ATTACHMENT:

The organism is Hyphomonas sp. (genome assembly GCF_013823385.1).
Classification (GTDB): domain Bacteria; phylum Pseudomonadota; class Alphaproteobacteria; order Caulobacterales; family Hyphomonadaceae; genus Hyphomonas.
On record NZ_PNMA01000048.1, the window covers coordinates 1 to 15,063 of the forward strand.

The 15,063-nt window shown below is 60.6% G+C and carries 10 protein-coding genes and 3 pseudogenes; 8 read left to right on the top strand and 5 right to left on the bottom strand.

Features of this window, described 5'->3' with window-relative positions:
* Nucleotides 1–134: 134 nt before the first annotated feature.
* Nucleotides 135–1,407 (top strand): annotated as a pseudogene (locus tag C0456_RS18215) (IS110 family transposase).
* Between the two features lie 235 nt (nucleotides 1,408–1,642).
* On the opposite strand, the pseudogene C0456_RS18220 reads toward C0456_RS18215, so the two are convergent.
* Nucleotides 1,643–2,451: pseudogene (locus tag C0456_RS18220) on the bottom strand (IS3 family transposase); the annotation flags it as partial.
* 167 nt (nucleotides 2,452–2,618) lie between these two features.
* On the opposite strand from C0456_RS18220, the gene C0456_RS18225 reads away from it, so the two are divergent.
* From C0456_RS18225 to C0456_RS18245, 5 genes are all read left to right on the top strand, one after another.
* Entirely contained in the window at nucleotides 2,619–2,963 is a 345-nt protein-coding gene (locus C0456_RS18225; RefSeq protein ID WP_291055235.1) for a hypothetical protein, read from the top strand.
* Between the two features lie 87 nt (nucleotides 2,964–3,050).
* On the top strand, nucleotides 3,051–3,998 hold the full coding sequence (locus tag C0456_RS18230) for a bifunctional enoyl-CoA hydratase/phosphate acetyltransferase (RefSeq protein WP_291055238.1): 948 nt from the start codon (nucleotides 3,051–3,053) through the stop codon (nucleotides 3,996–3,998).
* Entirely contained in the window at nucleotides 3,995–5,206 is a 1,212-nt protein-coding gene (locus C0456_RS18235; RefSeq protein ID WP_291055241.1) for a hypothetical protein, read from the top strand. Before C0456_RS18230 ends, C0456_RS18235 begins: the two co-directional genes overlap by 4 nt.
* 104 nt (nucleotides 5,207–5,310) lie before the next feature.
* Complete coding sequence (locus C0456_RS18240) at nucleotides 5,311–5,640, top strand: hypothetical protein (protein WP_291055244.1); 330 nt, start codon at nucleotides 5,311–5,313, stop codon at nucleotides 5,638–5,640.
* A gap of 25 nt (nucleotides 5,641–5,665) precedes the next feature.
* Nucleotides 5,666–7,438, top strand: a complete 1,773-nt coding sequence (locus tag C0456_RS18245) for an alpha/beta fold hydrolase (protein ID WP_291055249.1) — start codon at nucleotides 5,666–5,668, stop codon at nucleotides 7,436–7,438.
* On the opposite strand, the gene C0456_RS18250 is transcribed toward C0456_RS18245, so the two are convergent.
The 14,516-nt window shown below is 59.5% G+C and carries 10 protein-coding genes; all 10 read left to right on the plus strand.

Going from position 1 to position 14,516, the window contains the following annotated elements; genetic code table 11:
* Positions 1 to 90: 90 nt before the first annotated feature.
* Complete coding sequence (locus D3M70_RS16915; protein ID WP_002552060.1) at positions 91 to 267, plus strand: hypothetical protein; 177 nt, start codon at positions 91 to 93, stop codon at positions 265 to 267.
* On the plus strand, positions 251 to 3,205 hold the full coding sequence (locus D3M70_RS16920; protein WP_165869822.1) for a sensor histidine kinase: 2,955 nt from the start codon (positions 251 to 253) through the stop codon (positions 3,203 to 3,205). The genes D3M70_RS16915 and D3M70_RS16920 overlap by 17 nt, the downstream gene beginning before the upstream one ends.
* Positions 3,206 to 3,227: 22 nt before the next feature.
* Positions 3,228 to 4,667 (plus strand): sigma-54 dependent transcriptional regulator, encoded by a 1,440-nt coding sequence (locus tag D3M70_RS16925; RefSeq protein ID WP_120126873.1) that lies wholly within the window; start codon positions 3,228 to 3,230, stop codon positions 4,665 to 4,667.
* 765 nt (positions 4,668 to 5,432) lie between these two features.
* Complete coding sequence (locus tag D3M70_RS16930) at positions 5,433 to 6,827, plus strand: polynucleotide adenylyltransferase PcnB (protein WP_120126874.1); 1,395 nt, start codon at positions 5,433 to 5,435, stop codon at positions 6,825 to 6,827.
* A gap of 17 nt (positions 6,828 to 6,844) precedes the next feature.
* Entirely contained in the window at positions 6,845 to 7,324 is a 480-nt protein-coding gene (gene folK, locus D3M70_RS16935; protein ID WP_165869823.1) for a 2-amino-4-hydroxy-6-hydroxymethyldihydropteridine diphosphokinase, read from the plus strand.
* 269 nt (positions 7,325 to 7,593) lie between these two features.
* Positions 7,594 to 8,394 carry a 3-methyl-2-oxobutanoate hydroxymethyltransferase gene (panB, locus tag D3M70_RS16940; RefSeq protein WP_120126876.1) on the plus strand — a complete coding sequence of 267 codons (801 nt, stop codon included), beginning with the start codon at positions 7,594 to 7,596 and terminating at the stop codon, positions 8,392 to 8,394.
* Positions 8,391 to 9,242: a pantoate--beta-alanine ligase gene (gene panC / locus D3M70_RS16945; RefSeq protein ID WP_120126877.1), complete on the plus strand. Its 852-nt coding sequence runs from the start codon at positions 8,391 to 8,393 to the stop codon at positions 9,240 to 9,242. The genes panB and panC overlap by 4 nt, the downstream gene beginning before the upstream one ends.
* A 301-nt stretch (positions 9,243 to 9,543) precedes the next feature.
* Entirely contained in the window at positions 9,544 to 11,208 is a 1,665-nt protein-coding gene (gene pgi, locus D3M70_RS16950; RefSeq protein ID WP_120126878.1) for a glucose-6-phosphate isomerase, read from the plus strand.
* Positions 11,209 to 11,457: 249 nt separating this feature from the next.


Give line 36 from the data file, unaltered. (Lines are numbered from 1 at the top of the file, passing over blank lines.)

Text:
* Positions 8,391 to 9,242: a pantoate--beta-alanine ligase gene (gene panC / locus D3M70_RS16945; RefSeq protein ID WP_120126877.1), complete on the plus strand. Its 852-nt coding sequence runs from the start codon at positions 8,391 to 8,393 to the stop codon at positions 9,240 to 9,242. The genes panB and panC overlap by 4 nt, the downstream gene beginning before the upstream one ends.